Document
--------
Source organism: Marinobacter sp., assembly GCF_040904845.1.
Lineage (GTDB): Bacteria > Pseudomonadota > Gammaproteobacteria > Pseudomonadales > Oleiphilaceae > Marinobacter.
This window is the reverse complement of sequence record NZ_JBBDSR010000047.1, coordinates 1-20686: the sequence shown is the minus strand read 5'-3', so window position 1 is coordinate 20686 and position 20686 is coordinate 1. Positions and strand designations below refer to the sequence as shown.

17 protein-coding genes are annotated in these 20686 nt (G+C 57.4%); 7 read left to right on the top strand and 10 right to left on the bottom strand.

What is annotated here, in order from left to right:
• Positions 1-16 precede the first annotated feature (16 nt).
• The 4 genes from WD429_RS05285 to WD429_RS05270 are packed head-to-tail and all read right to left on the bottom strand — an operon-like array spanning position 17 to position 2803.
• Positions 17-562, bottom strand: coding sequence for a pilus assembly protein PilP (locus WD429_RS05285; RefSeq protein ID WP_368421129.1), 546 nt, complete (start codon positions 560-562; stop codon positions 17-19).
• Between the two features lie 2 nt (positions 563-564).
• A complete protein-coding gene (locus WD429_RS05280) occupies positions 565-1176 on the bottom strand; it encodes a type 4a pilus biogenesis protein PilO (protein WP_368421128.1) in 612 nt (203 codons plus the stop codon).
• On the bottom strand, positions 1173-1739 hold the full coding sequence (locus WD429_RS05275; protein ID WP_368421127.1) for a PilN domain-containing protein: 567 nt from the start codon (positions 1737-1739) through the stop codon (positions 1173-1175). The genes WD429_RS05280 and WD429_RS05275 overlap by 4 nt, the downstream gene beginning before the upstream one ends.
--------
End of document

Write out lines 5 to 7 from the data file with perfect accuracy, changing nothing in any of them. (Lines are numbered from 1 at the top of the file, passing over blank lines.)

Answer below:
What is annotated here, in order from left to right:
• Positions 1-16 precede the first annotated feature (16 nt).
• The 4 genes from WD429_RS05285 to WD429_RS05270 are packed head-to-tail and all read right to left on the bottom strand — an operon-like array spanning position 17 to position 2803.